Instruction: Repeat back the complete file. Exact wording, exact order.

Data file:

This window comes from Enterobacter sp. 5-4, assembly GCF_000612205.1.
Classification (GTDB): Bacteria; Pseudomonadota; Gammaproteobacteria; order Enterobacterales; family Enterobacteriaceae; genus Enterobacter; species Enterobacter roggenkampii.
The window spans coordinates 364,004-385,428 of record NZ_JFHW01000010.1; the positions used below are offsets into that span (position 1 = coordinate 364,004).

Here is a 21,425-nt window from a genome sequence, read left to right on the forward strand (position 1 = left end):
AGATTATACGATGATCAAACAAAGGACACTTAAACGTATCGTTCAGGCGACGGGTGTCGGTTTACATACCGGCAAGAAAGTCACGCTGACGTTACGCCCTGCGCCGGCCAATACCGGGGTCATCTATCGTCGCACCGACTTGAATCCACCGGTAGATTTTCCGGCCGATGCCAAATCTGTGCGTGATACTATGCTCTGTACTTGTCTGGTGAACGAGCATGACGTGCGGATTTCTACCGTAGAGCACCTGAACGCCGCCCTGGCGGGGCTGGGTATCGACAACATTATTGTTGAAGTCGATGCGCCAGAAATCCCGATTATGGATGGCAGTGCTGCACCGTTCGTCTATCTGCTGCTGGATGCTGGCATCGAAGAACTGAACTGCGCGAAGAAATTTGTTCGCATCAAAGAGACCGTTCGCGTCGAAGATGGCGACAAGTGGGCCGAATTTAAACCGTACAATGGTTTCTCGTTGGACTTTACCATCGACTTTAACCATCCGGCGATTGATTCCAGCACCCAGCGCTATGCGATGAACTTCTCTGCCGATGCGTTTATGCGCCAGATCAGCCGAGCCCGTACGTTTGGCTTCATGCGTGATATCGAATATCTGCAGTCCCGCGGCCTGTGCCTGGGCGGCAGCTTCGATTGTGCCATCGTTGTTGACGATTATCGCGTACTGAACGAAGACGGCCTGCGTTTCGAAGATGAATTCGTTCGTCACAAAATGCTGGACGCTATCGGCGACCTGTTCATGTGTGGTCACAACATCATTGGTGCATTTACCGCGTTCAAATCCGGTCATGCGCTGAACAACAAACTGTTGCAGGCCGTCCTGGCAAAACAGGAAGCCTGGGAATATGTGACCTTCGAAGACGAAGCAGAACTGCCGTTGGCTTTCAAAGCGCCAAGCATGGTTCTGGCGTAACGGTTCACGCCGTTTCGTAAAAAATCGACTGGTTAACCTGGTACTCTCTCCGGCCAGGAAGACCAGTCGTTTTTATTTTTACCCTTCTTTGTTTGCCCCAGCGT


This window comes from Enterobacter sp. 5-4, assembly GCF_000612205.1.
Classification (GTDB): Bacteria; Pseudomonadota; Gammaproteobacteria; order Enterobacterales; family Enterobacteriaceae; genus Enterobacter; species Enterobacter roggenkampii.
The window spans coordinates 364,004-385,428 of record NZ_JFHW01000010.1; the positions used below are offsets into that span (position 1 = coordinate 364,004).

Here is a 21,425-nt window from a genome sequence, read left to right on the forward strand (position 1 = left end):
AGATTATACGATGATCAAACAAAGGACACTTAAACGTATCGTTCAGGCGACGGGTGTCGGTTTACATACCGGCAAGAAAGTCACGCTGACGTTACGCCCTGCGCCGGCCAATACCGGGGTCATCTATCGTCGCACCGACTTGAATCCACCGGTAGATTTTCCGGCCGATGCCAAATCTGTGCGTGATACTATGCTCTGTACTTGTCTGGTGAACGAGCATGACGTGCGGATTTCTACCGTAGAGCACCTGAACGCCGCCCTGGCGGGGCTGGGTATCGACAACATTATTGTTGAAGTCGATGCGCCAGAAATCCCGATTATGGATGGCAGTGCTGCACCGTTCGTCTATCTGCTGCTGGATGCTGGCATCGAAGAACTGAACTGCGCGAAGAAATTTGTTCGCATCAAAGAGACCGTTCGCGTCGAAGATGGCGACAAGTGGGCCGAATTTAAACCGTACAATGGTTTCTCGTTGGACTTTACCATCGACTTTAACCATCCGGCGATTGATTCCAGCACCCAGCGCTATGCGATGAACTTCTCTGCCGATGCGTTTATGCGCCAGATCAGCCGAGCCCGTACGTTTGGCTTCATGCGTGATATCGAATATCTGCAGTCCCGCGGCCTGTGCCTGGGCGGCAGCTTCGATTGTGCCATCGTTGTTGACGATTATCGCGTACTGAACGAAGACGGCCTGCGTTTCGAAGATGAATTCGTTCGTCACAAAATGCTGGACGCTATCGGCGACCTGTTCATGTGTGGTCACAACATCATTGGTGCATTTACCGCGTTCAAATCCGGTCATGCGCTGAACAACAAACTGTTGCAGGCCGTCCTGGCAAAACAGGAAGCCTGGGAATATGTGACCTTCGAAGACGAAGCAGAACTGCCGTTGGCTTTCAAAGCGCCAAGCATGGTTCTGGCGTAACGGTTCACGCCGTTTCGTAAAAAATCGACTGGTTAACCTGGTACTCTCTCCGGCCAGGAAGACCAGTCGTTTTTATTTTTACCCTTCTTTGTTTGCCCCAGCGT